The daily routine for attending French schools can seem alarming and hectic at first, but after a few weeks, everyone should be nicely settled in. In the initial days, your frequent mantra should be: ‘Hundreds of thousands of families send their children off to school every year – I can too!’ Once you realize that La Rentrée (September) is not a herculean task, you will be able to juggle playdates, carnets, snacks and maybe even volunteer at your child’s school.
Before the school year even begins, you will receive a supply list from the school with all of the necessities that are required. These lists can be extremely specific and often overwhelming for the uninitiated. To make it more frustrating, you will almost always have to visit more than one store to complete the checklist. Try to make the purchases in advance when the stores are not packed with frantic parents just back from vacation, ask salespeople for help if you are in doubt as they will be able to point you to the properly spaced lined paper without hesitation, and relax. Think of the whole exercise as a sort of French scavenger hunt.
Many of the private schools require that their students wear uniforms. While the majority of public schools do not have uniforms, there are certain rules to follow and common sense usually dictates how appropriate is your child’s clothing. If in doubt, err on the side of caution. If there are sport activities, the necessary sports clothing and equipment will be mentioned in the school supply list.
The last few years have seen an increase in the number of backpacks on wheels for young students. A medical study indicated that school-age children were suffering severe pain because of the heavy loads of books that there were hauling to and from school on a daily basis. Since then, parents and teachers, are trying to lighten the load for children. For a selection of backpacks, pencil cases, and other school equipment, visit your local papeterie, Monoprix or other department stores.
As most children attend school in their neighborhood, walking is a popular mode of transport. You will also see students and parents alike zipping along the sidewalks on non-motorized scooters, which are quick and efficient. Many will also take mass transportation to and from school if the facility is not close by. Some private schools will offer bus service, but there is usually an additional charge. Be sure to ask at the school.
Wednesday afternoons (or all day Wednesday) are often free, and this is when children usually pursue sporting and musical activities.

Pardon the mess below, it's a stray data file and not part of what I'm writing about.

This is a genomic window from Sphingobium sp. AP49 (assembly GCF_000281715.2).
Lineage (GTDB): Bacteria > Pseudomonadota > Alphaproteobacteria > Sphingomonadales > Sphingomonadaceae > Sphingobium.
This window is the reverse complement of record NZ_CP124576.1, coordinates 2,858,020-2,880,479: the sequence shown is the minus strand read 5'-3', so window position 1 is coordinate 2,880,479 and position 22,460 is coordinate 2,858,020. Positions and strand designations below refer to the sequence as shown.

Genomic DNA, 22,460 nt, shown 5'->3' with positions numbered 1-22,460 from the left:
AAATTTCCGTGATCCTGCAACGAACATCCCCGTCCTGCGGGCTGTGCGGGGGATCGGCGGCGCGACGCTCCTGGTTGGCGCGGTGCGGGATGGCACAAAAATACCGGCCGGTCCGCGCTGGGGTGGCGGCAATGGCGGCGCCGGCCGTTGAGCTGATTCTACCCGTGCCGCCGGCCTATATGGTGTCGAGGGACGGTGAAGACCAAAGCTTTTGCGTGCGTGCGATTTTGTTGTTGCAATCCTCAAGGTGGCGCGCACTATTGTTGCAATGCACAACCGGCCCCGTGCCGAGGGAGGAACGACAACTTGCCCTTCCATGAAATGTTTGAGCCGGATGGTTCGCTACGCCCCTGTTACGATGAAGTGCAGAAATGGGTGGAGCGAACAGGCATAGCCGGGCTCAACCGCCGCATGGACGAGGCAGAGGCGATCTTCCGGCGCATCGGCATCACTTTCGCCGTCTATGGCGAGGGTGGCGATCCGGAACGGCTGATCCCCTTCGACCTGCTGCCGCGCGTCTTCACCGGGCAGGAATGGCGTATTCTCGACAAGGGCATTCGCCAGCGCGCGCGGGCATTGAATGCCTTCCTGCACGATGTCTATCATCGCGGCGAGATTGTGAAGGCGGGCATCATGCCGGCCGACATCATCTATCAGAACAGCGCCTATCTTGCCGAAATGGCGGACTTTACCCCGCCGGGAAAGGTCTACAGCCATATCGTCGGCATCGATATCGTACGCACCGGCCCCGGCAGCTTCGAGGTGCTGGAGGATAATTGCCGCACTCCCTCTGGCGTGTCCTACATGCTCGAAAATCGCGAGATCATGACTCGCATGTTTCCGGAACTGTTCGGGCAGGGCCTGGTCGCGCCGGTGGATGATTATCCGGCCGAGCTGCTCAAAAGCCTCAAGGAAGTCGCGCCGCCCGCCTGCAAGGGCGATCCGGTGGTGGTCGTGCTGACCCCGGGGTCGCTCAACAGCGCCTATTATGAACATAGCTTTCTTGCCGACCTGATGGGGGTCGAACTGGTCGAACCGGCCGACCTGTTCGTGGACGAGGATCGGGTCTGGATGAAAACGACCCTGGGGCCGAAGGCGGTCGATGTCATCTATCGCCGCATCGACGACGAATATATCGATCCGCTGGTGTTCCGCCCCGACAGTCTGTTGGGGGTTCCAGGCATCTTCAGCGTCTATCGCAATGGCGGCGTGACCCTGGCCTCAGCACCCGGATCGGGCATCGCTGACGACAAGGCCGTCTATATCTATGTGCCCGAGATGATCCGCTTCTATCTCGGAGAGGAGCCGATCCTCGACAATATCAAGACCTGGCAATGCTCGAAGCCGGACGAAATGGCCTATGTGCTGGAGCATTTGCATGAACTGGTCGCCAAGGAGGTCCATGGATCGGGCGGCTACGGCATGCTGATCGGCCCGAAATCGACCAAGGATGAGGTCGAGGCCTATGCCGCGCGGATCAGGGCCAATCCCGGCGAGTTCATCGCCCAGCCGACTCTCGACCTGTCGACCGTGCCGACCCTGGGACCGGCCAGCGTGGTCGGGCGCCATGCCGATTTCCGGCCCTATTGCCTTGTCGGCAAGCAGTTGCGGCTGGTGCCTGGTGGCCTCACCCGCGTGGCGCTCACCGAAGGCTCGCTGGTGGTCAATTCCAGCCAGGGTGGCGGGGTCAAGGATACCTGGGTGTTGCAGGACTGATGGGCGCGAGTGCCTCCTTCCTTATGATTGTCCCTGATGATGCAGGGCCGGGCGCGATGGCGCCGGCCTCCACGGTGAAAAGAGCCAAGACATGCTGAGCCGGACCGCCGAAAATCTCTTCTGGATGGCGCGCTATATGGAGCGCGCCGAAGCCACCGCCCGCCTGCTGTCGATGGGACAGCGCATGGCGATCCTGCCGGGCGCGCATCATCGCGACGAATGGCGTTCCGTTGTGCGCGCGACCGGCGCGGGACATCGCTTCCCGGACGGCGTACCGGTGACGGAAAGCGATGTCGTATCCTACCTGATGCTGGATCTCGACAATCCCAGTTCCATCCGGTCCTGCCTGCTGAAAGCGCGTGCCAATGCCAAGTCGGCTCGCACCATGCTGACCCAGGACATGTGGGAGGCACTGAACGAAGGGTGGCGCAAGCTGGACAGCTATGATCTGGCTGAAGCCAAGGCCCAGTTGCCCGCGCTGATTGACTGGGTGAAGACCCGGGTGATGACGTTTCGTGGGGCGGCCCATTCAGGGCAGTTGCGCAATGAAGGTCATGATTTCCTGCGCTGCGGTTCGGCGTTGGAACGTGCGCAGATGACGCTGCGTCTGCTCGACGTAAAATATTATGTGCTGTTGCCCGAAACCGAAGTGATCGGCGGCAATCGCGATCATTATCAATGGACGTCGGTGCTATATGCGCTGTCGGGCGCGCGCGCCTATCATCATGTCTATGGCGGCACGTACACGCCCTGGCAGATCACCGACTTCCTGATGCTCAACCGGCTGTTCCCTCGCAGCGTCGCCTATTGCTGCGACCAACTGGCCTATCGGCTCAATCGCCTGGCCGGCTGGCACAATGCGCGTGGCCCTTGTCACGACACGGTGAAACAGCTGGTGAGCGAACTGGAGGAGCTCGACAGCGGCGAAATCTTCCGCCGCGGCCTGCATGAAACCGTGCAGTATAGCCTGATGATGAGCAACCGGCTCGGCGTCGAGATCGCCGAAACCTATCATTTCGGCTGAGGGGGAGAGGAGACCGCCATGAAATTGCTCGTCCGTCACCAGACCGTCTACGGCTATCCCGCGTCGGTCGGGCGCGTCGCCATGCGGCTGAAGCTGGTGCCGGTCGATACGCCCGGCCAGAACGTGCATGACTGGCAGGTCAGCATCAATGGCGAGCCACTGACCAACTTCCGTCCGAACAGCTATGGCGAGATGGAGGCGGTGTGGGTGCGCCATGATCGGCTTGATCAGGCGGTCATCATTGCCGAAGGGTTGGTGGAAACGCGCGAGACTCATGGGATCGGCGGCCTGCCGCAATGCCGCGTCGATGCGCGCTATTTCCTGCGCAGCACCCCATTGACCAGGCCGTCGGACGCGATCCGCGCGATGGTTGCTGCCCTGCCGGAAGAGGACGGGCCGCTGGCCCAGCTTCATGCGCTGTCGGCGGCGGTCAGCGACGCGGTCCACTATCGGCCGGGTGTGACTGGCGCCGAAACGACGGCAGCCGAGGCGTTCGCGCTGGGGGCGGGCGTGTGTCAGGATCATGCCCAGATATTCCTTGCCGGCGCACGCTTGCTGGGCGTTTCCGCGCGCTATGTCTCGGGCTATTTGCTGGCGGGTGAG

The school holidays are long, but the school day is long also, typically 9-4.30 at primary school and 9-5 at upper school (age 11-15).
Packed lunches do not exist – the children eat school lunches or go home to eat. The school meals are usually of good quality and are true French “dejeuners”, including appetizer, entre, cheese and dessert. It may be hard to resist smiling when your kindergartner come home to tell you he had beetroot salad for an appetizer, roasted chicken for the main course, Camembert and mousse au chocolat for dessert – and he ate it all!
Education is taken seriously and most student/teacher relationships are formal, with the teacher being called “maitre” or “maitresse”. That said, there are some schools where first names are used. It all depends on the setting.
Absences must be addressed in the form of a written excuse — sometimes an email in the morning stating the student is ill will suffice. If the illness is more than a day or two, a written excuse by a doctor is required. School administrators strongly discourage students missing school for doctors appointments or to leave early for vacation. That said, in the early years, it is not detrimental to the student’s education, but as the levels get higher, absences are not tolerated without a valid excuse.
Some schools have a school doctor or nurse on the premises full-time and others part-time. In addition, the schools will arrange for a yearly overall check-up either at the school or an off-premise facility. You will be asked to provide your child’s carnet de sante when these check-ups are organized.